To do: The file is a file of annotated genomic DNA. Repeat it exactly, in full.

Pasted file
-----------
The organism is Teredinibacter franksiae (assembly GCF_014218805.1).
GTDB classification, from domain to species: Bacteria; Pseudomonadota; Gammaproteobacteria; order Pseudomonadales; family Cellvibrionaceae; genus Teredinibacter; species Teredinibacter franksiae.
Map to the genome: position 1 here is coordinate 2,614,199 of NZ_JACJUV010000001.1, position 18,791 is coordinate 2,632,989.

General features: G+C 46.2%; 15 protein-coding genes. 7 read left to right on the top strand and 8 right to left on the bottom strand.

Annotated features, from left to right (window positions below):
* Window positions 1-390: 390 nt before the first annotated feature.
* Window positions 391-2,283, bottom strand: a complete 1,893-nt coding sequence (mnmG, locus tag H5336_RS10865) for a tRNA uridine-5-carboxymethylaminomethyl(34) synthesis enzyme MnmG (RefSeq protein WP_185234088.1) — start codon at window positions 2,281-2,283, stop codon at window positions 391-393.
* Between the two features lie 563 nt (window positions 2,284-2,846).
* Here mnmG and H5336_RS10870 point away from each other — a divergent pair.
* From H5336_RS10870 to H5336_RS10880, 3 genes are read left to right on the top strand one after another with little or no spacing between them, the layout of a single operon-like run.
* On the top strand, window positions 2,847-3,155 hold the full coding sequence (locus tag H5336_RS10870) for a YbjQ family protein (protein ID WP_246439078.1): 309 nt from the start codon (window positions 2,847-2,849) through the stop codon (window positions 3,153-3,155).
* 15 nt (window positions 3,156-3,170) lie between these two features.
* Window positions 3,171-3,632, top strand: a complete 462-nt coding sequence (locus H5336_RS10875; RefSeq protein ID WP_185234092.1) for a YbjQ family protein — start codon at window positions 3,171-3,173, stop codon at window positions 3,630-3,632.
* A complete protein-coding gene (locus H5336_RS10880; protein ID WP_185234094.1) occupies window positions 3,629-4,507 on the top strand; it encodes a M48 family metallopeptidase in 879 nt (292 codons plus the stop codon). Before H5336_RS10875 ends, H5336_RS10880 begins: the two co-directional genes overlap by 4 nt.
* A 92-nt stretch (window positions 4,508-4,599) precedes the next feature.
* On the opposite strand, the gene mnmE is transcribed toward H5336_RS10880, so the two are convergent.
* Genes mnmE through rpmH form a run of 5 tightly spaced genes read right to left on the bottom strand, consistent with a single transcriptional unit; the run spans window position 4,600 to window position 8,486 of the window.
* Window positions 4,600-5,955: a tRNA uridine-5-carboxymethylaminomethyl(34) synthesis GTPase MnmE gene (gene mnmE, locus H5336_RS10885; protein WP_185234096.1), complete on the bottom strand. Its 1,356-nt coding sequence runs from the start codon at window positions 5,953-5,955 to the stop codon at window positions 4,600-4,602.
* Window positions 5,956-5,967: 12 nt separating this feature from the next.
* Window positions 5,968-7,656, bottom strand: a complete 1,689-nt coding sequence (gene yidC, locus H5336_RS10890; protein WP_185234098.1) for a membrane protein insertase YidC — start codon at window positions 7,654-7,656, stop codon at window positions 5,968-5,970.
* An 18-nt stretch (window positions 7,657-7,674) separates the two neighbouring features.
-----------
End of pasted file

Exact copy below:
The organism is Teredinibacter franksiae (assembly GCF_014218805.1).
GTDB classification, from domain to species: Bacteria; Pseudomonadota; Gammaproteobacteria; order Pseudomonadales; family Cellvibrionaceae; genus Teredinibacter; species Teredinibacter franksiae.
Map to the genome: position 1 here is coordinate 2,614,199 of NZ_JACJUV010000001.1, position 18,791 is coordinate 2,632,989.

General features: G+C 46.2%; 15 protein-coding genes. 7 read left to right on the top strand and 8 right to left on the bottom strand.

Annotated features, from left to right (window positions below):
* Window positions 1-390: 390 nt before the first annotated feature.
* Window positions 391-2,283, bottom strand: a complete 1,893-nt coding sequence (mnmG, locus tag H5336_RS10865) for a tRNA uridine-5-carboxymethylaminomethyl(34) synthesis enzyme MnmG (RefSeq protein WP_185234088.1) — start codon at window positions 2,281-2,283, stop codon at window positions 391-393.
* Between the two features lie 563 nt (window positions 2,284-2,846).
* Here mnmG and H5336_RS10870 point away from each other — a divergent pair.
* From H5336_RS10870 to H5336_RS10880, 3 genes are read left to right on the top strand one after another with little or no spacing between them, the layout of a single operon-like run.
* On the top strand, window positions 2,847-3,155 hold the full coding sequence (locus tag H5336_RS10870) for a YbjQ family protein (protein ID WP_246439078.1): 309 nt from the start codon (window positions 2,847-2,849) through the stop codon (window positions 3,153-3,155).
* 15 nt (window positions 3,156-3,170) lie between these two features.
* Window positions 3,171-3,632, top strand: a complete 462-nt coding sequence (locus H5336_RS10875; RefSeq protein ID WP_185234092.1) for a YbjQ family protein — start codon at window positions 3,171-3,173, stop codon at window positions 3,630-3,632.
* A complete protein-coding gene (locus H5336_RS10880; protein ID WP_185234094.1) occupies window positions 3,629-4,507 on the top strand; it encodes a M48 family metallopeptidase in 879 nt (292 codons plus the stop codon). Before H5336_RS10875 ends, H5336_RS10880 begins: the two co-directional genes overlap by 4 nt.
* A 92-nt stretch (window positions 4,508-4,599) precedes the next feature.
* On the opposite strand, the gene mnmE is transcribed toward H5336_RS10880, so the two are convergent.
* Genes mnmE through rpmH form a run of 5 tightly spaced genes read right to left on the bottom strand, consistent with a single transcriptional unit; the run spans window position 4,600 to window position 8,486 of the window.
* Window positions 4,600-5,955: a tRNA uridine-5-carboxymethylaminomethyl(34) synthesis GTPase MnmE gene (gene mnmE, locus H5336_RS10885; protein WP_185234096.1), complete on the bottom strand. Its 1,356-nt coding sequence runs from the start codon at window positions 5,953-5,955 to the stop codon at window positions 4,600-4,602.
* Window positions 5,956-5,967: 12 nt separating this feature from the next.
* Window positions 5,968-7,656, bottom strand: a complete 1,689-nt coding sequence (gene yidC, locus H5336_RS10890; protein WP_185234098.1) for a membrane protein insertase YidC — start codon at window positions 7,654-7,656, stop codon at window positions 5,968-5,970.
* An 18-nt stretch (window positions 7,657-7,674) separates the two neighbouring features.